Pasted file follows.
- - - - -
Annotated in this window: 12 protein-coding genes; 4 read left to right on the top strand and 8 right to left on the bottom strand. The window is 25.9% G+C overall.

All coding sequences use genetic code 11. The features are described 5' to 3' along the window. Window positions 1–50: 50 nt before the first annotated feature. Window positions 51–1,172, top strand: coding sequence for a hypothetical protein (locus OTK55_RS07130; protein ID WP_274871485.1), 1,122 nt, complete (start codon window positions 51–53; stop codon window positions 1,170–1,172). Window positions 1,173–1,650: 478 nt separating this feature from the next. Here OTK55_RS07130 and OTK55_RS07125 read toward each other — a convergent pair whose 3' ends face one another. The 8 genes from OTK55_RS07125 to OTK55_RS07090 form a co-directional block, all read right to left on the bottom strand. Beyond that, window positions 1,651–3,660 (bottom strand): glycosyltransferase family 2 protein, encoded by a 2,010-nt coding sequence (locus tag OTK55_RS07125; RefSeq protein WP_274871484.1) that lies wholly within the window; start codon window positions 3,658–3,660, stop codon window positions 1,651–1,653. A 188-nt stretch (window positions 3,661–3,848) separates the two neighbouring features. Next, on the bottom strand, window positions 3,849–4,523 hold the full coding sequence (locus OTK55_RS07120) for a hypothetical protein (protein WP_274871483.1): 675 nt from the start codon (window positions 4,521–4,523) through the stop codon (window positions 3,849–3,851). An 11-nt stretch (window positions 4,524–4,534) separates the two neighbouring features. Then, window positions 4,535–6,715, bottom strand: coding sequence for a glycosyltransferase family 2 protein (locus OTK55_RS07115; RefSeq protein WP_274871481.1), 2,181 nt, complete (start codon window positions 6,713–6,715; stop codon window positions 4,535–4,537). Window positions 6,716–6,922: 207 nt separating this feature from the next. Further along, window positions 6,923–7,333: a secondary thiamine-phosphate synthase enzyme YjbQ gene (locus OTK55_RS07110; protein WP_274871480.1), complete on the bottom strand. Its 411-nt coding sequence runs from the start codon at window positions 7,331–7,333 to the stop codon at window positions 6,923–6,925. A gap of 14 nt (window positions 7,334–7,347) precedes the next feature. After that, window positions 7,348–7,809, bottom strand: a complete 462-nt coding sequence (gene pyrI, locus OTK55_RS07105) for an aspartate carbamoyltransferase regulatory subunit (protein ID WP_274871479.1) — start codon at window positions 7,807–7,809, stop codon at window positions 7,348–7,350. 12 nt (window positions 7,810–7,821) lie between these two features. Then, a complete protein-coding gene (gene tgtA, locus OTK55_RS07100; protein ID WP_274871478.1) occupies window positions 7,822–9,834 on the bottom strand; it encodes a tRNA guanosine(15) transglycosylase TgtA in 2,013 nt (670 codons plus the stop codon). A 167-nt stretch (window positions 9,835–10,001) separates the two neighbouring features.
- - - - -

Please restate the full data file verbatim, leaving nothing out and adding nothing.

Annotated in this window: 12 protein-coding genes; 4 read left to right on the top strand and 8 right to left on the bottom strand. The window is 25.9% G+C overall.

All coding sequences use genetic code 11. The features are described 5' to 3' along the window. Window positions 1–50: 50 nt before the first annotated feature. Window positions 51–1,172, top strand: coding sequence for a hypothetical protein (locus OTK55_RS07130; protein ID WP_274871485.1), 1,122 nt, complete (start codon window positions 51–53; stop codon window positions 1,170–1,172). Window positions 1,173–1,650: 478 nt separating this feature from the next. Here OTK55_RS07130 and OTK55_RS07125 read toward each other — a convergent pair whose 3' ends face one another. The 8 genes from OTK55_RS07125 to OTK55_RS07090 form a co-directional block, all read right to left on the bottom strand. Beyond that, window positions 1,651–3,660 (bottom strand): glycosyltransferase family 2 protein, encoded by a 2,010-nt coding sequence (locus tag OTK55_RS07125; RefSeq protein WP_274871484.1) that lies wholly within the window; start codon window positions 3,658–3,660, stop codon window positions 1,651–1,653. A 188-nt stretch (window positions 3,661–3,848) separates the two neighbouring features. Next, on the bottom strand, window positions 3,849–4,523 hold the full coding sequence (locus OTK55_RS07120) for a hypothetical protein (protein WP_274871483.1): 675 nt from the start codon (window positions 4,521–4,523) through the stop codon (window positions 3,849–3,851). An 11-nt stretch (window positions 4,524–4,534) separates the two neighbouring features. Then, window positions 4,535–6,715, bottom strand: coding sequence for a glycosyltransferase family 2 protein (locus OTK55_RS07115; RefSeq protein WP_274871481.1), 2,181 nt, complete (start codon window positions 6,713–6,715; stop codon window positions 4,535–4,537). Window positions 6,716–6,922: 207 nt separating this feature from the next. Further along, window positions 6,923–7,333: a secondary thiamine-phosphate synthase enzyme YjbQ gene (locus OTK55_RS07110; protein WP_274871480.1), complete on the bottom strand. Its 411-nt coding sequence runs from the start codon at window positions 7,331–7,333 to the stop codon at window positions 6,923–6,925. A gap of 14 nt (window positions 7,334–7,347) precedes the next feature. After that, window positions 7,348–7,809, bottom strand: a complete 462-nt coding sequence (gene pyrI, locus OTK55_RS07105) for an aspartate carbamoyltransferase regulatory subunit (protein ID WP_274871479.1) — start codon at window positions 7,807–7,809, stop codon at window positions 7,348–7,350. 12 nt (window positions 7,810–7,821) lie between these two features. Then, a complete protein-coding gene (gene tgtA, locus OTK55_RS07100; protein ID WP_274871478.1) occupies window positions 7,822–9,834 on the bottom strand; it encodes a tRNA guanosine(15) transglycosylase TgtA in 2,013 nt (670 codons plus the stop codon). A 167-nt stretch (window positions 9,835–10,001) separates the two neighbouring features.